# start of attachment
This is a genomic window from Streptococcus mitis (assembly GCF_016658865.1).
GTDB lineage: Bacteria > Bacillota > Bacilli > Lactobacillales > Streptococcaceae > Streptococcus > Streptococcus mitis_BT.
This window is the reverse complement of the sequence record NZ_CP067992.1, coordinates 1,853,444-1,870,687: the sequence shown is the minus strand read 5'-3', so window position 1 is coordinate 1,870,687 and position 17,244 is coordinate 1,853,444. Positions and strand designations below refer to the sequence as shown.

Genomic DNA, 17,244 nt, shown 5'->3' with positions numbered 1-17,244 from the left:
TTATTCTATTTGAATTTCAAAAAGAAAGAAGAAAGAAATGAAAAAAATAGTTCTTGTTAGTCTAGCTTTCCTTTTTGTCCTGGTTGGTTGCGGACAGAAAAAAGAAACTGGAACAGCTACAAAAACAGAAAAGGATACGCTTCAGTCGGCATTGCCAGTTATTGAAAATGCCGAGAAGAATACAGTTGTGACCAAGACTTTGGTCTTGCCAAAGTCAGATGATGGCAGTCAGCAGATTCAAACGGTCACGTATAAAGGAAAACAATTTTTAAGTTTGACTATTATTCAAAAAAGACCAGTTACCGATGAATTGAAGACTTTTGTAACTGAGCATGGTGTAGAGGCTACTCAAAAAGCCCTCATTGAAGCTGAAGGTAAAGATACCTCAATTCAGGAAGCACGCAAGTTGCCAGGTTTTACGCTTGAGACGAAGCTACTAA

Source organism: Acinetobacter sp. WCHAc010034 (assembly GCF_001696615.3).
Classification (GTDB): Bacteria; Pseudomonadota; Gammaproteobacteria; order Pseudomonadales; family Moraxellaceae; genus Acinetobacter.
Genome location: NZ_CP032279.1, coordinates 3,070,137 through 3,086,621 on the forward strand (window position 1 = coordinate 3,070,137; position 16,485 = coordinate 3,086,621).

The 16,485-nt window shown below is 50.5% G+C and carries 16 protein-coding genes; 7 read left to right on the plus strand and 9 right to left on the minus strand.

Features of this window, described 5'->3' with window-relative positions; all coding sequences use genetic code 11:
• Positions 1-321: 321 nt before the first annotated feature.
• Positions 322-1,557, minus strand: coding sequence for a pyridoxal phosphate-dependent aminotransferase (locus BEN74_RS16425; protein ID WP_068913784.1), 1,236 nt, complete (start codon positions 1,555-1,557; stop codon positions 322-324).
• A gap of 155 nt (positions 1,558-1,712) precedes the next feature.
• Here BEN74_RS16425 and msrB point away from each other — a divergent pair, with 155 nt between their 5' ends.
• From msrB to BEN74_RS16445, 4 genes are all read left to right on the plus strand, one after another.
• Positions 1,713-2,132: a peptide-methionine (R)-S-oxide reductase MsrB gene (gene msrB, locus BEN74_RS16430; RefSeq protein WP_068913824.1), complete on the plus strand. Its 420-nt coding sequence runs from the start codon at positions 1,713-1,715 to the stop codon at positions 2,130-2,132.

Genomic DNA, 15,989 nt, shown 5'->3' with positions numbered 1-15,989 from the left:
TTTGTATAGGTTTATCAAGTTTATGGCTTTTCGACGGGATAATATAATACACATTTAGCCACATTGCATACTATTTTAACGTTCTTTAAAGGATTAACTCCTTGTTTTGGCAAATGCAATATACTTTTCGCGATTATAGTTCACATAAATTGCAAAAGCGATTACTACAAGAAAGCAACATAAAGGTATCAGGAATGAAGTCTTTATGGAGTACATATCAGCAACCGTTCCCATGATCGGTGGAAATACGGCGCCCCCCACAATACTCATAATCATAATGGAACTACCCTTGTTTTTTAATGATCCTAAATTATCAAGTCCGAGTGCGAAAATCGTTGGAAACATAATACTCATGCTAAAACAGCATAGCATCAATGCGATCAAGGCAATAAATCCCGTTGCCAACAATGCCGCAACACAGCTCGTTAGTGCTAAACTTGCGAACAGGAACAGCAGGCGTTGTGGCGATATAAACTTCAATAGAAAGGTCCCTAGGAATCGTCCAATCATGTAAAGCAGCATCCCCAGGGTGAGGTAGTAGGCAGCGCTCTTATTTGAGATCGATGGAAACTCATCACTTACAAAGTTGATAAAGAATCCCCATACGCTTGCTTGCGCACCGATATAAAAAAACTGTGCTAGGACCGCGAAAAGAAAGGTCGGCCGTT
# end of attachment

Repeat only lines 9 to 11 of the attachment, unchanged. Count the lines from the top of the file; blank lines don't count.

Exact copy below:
The 16,485-nt window shown below is 50.5% G+C and carries 16 protein-coding genes; 7 read left to right on the plus strand and 9 right to left on the minus strand.

Features of this window, described 5'->3' with window-relative positions; all coding sequences use genetic code 11:
• Positions 1-321: 321 nt before the first annotated feature.